March 28, 1996: In a dire message to Wall Street, Apple warns that it will report a $700 million after-tax loss for its most recent quarter.
Apple’s biggest quarterly loss in history, the shocking news reveals a company in far more financial trouble than previously thought. More than half the loss comes from $1 billion of unsold products.
Apple’s worst quarter ever
The $700 million loss more than tripled Apple’s previous low-water mark, which occurred during the third quarter of 1993. (At that time, the company recorded a $188 million deficit.) In addition to unsold products, Cupertino faced two other key challenges: clone Macs and the company’s decision to slash its prices to remain competitive.
As I’ve noted before, the clone Macs — while making perfect sense on paper — turned out to be a disaster for Apple. Third-party manufacturers only paid Apple $50 as a licensing fee for each machine produced. This might have been good for Apple if clone Mac sales exploded overnight. However, the end result of clone Macs was not more Macs, but cheaper Macs.
The decision to slash Mac prices also proved dangerous, since Apple sustained much higher costs than most computer manufacturers due to its development of both hardware and software. As one final boot in the teeth, Apple underestimated the popularity of some of its new products. As a result, Cupertino simply could not deliver them in the quantities demanded.
Start of the Apple turnaround
While things certainly looked bad for Apple in the early days of 1996, reasons for optimism remained. New Apple CEO Gil Amelio took the reigns from previous CEO Michael Spindler, who got dumped following a failed merger attempt between Apple and Sun Microsystems.
Amelio previously built a reputation as a turnaround artist at National Semiconductor. As CEO there, he took a company that lost $320 million over four years and made it profitable. He also possessed a strong engineering background, which made him one of the strongest technical people ever to run Apple.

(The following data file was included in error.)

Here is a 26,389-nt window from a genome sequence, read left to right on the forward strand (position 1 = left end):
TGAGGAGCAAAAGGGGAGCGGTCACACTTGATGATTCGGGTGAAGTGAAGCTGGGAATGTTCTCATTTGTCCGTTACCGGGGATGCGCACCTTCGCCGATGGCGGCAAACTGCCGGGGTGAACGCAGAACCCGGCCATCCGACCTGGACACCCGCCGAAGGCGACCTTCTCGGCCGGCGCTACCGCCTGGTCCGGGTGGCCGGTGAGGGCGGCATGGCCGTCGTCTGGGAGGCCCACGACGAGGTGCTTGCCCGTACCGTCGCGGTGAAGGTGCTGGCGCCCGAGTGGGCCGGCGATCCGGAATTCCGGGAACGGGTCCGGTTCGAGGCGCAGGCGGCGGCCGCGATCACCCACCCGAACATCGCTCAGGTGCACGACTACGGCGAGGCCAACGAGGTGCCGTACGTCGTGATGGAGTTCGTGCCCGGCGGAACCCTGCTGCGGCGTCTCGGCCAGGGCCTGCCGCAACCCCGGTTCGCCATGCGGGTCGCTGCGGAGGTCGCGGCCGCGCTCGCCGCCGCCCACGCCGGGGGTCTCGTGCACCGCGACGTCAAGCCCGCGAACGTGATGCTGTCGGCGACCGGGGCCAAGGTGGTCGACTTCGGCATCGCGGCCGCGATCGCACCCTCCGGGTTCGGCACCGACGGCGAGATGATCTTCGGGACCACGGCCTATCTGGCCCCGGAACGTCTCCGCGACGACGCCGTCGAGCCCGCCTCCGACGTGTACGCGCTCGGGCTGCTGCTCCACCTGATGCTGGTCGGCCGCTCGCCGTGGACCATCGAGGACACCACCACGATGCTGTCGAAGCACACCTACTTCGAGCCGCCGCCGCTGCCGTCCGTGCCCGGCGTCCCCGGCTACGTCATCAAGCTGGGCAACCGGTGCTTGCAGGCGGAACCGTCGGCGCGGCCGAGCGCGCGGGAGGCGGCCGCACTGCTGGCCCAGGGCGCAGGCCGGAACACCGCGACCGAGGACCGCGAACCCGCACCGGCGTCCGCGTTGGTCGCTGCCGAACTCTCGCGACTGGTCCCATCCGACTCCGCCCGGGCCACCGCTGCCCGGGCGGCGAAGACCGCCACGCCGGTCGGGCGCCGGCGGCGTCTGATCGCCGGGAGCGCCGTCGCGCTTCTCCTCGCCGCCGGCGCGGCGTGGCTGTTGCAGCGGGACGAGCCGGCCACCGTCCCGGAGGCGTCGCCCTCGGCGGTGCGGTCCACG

“I’m confident at this point that I know what the problems are and that they are fixable,” he said in a statement concerning Apple’s $700 million loss. “The strategic and operating plans we are currently developing will enable us to build upon Apple’s fundamental strengths and competitive position.”
On the ground, Apple products continued to do well. But being an Apple fan in the 1990s often proved frustrating. The picture seemed very different from how it looked at the top. Many local Mac retailers reported that the computers sold well. Even post-Windows 95, a gulf in quality existed between the seamless experience Apple delivered and what Windows users endured.
Ultimately, Amelio oversaw more money-losing quarters before making his best (but most personally destructive) decision at Apple: buying Steve Jobs’ NeXT Inc. and bringing Jobs back to the company he co-founded.
Before too long, Jobs started running Apple. Amelio got the boot, and one of the most famous turnarounds in tech history got underway.
Do you remember this period in Apple history? Were you a fan, an Apple employee or someone who relied on Apple in some other capacity? Leave your comments below.